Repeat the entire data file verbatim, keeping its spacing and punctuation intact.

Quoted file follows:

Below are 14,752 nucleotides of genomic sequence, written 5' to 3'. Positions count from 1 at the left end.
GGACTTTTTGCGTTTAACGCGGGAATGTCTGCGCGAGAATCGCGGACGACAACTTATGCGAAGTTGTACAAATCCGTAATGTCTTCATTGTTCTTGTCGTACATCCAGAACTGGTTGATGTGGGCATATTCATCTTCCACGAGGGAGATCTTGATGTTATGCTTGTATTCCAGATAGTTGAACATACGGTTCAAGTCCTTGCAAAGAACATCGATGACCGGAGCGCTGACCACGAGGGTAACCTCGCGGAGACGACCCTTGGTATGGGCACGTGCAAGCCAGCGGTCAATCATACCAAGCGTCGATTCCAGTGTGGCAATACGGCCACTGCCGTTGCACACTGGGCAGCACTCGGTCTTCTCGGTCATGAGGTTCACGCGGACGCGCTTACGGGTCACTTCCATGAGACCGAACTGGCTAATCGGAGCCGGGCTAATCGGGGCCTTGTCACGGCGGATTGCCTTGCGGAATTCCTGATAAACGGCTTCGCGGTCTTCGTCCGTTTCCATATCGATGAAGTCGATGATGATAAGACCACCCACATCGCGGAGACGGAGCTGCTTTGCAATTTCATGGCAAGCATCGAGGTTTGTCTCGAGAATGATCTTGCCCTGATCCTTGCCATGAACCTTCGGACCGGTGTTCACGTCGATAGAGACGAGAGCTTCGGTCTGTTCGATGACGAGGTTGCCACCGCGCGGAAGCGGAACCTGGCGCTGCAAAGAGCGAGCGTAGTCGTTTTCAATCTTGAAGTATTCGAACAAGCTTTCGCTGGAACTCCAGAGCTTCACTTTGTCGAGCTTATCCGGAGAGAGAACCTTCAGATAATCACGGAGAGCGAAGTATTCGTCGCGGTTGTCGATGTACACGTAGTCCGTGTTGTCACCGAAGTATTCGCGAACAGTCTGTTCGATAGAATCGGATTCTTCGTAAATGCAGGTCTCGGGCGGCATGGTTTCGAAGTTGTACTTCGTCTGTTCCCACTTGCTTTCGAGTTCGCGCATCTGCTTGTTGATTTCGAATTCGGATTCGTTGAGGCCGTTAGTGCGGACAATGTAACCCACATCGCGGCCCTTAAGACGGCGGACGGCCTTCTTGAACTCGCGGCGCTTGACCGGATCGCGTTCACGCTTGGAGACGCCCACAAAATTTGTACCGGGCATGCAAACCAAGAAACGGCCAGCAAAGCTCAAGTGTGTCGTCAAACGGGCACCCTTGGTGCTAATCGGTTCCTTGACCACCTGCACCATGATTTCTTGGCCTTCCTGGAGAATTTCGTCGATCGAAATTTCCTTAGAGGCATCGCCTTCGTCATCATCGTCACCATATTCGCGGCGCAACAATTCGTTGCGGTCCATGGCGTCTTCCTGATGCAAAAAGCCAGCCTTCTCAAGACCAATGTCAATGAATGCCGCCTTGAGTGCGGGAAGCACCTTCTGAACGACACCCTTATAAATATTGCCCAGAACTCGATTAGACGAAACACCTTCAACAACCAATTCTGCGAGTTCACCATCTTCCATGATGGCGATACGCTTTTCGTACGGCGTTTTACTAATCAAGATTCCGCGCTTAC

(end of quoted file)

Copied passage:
Below are 14,752 nucleotides of genomic sequence, written 5' to 3'. Positions count from 1 at the left end.
GGACTTTTTGCGTTTAACGCGGGAATGTCTGCGCGAGAATCGCGGACGACAACTTATGCGAAGTTGTACAAATCCGTAATGTCTTCATTGTTCTTGTCGTACATCCAGAACTGGTTGATGTGGGCATATTCATCTTCCACGAGGGAGATCTTGATGTTATGCTTGTATTCCAGATAGTTGAACATACGGTTCAAGTCCTTGCAAAGAACATCGATGACCGGAGCGCTGACCACGAGGGTAACCTCGCGGAGACGACCCTTGGTATGGGCACGTGCAAGCCAGCGGTCAATCATACCAAGCGTCGATTCCAGTGTGGCAATACGGCCACTGCCGTTGCACACTGGGCAGCACTCGGTCTTCTCGGTCATGAGGTTCACGCGGACGCGCTTACGGGTCACTTCCATGAGACCGAACTGGCTAATCGGAGCCGGGCTAATCGGGGCCTTGTCACGGCGGATTGCCTTGCGGAATTCCTGATAAACGGCTTCGCGGTCTTCGTCCGTTTCCATATCGATGAAGTCGATGATGATAAGACCACCCACATCGCGGAGACGGAGCTGCTTTGCAATTTCATGGCAAGCATCGAGGTTTGTCTCGAGAATGATCTTGCCCTGATCCTTGCCATGAACCTTCGGACCGGTGTTCACGTCGATAGAGACGAGAGCTTCGGTCTGTTCGATGACGAGGTTGCCACCGCGCGGAAGCGGAACCTGGCGCTGCAAAGAGCGAGCGTAGTCGTTTTCAATCTTGAAGTATTCGAACAAGCTTTCGCTGGAACTCCAGAGCTTCACTTTGTCGAGCTTATCCGGAGAGAGAACCTTCAGATAATCACGGAGAGCGAAGTATTCGTCGCGGTTGTCGATGTACACGTAGTCCGTGTTGTCACCGAAGTATTCGCGAACAGTCTGTTCGATAGAATCGGATTCTTCGTAAATGCAGGTCTCGGGCGGCATGGTTTCGAAGTTGTACTTCGTCTGTTCCCACTTGCTTTCGAGTTCGCGCATCTGCTTGTTGATTTCGAATTCGGATTCGTTGAGGCCGTTAGTGCGGACAATGTAACCCACATCGCGGCCCTTAAGACGGCGGACGGCCTTCTTGAACTCGCGGCGCTTGACCGGATCGCGTTCACGCTTGGAGACGCCCACAAAATTTGTACCGGGCATGCAAACCAAGAAACGGCCAGCAAAGCTCAAGTGTGTCGTCAAACGGGCACCCTTGGTGCTAATCGGTTCCTTGACCACCTGCACCATGATTTCTTGGCCTTCCTGGAGAATTTCGTCGATCGAAATTTCCTTAGAGGCATCGCCTTCGTCATCATCGTCACCATATTCGCGGCGCAACAATTCGTTGCGGTCCATGGCGTCTTCCTGATGCAAAAAGCCAGCCTTCTCAAGACCAATGTCAATGAATGCCGCCTTGAGTGCGGGAAGCACCTTCTGAACGACACCCTTATAAATATTGCCCAGAACTCGATTAGACGAAACACCTTCAACAACCAATTCTGCGAGTTCACCATCTTCCATGATGGCGATACGCTTTTCGTACGGCGTTTTACTAATCAAGATTCCGCGCTTAC